You Have Your Equipment, Time to Start DJing!
Ok so basically, as a DJ, you want to be able to seamlessly mix an array of songs together, to create a continuous mix. On a controller, or any set of decks for that matter, you have a set of basic functions. These are the crossfader, the volume faders, and the equaliser knobs. The eq knobs control the bass, mid and treble of the songs. You use these to mix between the two tracks.. However to do this, the two songs must be in sync with each other. You can do one of two things to do this, you can beatmatch them, or you can press the sync button which many controllers have. Personally I like to beatmatch; it is often considered a necessary skill for any dj, and by learning this skill, you are improving your perception of music overall, thus making you a better dj.
To beatmatch you need to move what are called pitch faders, and the jog wheels. The jog wheels are the two round platters which will more than likely take up a lot of the space on your controller. You move the pitch faders until the BPMs of the tracks are the same. BPM stands for beats per minute, and is basically the tempo of the song. So for example, you could say the tempo of this house song is 128 BPM. When the songs' BPMs are the same, you lightly move the jog wheel until the beats are in match. There you have it, a beatmatch! It does take a bit of practice to be able to do it quickly and efficiently. There are a lot of varying opinions on the use of the sync button, so really it is up to you to form an opinion on it and decide for yourself whether you would like to use it or not.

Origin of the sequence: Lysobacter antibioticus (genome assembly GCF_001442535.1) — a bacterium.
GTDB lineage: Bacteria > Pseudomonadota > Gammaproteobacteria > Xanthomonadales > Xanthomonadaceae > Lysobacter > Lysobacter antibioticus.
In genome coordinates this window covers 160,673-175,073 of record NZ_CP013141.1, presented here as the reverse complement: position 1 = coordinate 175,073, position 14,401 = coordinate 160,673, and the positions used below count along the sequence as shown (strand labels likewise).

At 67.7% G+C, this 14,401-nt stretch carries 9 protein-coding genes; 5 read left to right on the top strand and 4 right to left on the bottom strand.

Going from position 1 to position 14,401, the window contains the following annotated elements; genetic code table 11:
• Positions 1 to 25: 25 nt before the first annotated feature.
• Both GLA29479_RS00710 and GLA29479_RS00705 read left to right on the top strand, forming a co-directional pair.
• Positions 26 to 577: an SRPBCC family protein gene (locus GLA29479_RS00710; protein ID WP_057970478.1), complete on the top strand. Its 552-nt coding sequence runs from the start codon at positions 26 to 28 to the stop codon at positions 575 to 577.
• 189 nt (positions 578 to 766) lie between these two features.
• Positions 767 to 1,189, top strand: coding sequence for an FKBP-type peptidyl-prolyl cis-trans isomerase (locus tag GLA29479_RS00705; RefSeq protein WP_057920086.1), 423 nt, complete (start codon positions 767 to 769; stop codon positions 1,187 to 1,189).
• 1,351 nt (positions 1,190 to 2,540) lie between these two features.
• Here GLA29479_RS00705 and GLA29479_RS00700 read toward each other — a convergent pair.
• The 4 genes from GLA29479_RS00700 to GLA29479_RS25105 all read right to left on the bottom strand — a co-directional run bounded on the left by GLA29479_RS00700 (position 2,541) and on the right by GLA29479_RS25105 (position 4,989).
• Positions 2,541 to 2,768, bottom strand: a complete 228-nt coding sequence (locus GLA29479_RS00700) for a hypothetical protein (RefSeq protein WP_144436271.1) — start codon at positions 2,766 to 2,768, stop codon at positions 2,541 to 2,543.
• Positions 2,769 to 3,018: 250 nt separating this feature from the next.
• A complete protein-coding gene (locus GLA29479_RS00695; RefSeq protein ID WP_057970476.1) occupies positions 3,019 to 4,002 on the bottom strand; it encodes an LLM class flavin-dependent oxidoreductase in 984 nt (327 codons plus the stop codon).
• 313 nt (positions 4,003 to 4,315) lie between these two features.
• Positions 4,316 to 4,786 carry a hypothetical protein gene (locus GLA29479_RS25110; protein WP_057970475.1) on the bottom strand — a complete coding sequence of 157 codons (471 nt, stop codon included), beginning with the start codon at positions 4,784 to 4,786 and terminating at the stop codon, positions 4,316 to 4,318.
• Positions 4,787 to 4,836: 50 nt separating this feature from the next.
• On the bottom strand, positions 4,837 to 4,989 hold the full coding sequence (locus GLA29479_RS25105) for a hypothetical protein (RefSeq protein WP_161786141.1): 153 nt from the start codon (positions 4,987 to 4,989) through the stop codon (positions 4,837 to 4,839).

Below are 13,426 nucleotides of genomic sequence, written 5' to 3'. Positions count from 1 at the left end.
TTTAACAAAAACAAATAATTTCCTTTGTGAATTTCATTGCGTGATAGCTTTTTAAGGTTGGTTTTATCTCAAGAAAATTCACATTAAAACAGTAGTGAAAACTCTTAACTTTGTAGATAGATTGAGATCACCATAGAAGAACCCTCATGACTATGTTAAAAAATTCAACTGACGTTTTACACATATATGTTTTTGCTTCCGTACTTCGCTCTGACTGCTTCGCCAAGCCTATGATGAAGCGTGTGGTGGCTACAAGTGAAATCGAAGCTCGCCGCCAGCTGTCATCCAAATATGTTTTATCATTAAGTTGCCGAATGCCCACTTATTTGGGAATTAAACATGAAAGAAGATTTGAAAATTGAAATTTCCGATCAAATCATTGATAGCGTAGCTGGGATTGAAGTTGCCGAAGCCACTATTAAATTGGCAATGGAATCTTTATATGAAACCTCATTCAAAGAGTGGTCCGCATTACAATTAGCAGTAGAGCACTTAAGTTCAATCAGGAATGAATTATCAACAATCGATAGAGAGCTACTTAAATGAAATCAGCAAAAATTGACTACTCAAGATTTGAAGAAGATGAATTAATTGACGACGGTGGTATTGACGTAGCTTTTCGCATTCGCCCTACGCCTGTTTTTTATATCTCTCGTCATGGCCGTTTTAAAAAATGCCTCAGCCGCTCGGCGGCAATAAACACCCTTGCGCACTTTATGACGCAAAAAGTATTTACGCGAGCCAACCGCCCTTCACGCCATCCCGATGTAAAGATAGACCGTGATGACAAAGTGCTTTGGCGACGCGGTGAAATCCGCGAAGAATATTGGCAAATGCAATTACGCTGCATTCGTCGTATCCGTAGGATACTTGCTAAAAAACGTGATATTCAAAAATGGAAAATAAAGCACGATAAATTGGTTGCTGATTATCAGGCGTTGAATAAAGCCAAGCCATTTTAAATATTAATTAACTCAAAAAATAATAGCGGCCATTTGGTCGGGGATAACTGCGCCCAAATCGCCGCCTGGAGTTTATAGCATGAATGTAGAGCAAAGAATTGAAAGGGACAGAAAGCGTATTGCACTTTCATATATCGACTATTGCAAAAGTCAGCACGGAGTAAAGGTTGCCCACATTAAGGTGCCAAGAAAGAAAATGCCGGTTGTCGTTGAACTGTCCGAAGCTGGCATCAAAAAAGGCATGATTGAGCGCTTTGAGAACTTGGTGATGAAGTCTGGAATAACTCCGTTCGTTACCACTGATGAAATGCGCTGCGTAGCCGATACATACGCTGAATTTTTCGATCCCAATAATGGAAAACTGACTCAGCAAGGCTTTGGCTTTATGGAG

Once the songs are beatmatched, you need to transition from one song to the next. You can do this using the volume faders or the crossfaders, which ever you prefer. Personally I feel the volume faders give more control. While transitioning from one song to the next, you need to change the eqs so the songs do not clash and overpower your mix. For example, when fading in your second song, gradually bring out the treble of the first song, and bring in the treble of your second song. However the bass would be down on the second song while doing this, so you can then change this and drop in the kick of the second song when you feel ready; and voila, you are mixing up two different songs! Gradually fade down the volume fader of the first song until theres a break in the second song, so that it sounds like it has seamlessly mixed to that part. It takes practice to make your transitions smooth and flawless, but once you get the hang of basic transitions, you can move on to looping, beatmashing, and filtering to drop in and mix songs in exciting and diverse ways!
Ok, so now that you know the basics, you're ready to start DJing. Get out there and show the world what you've got. Remember, the number one aspect to becoming a good digital DJ is practice. Thank's for reading; put your newly learned skills to good use!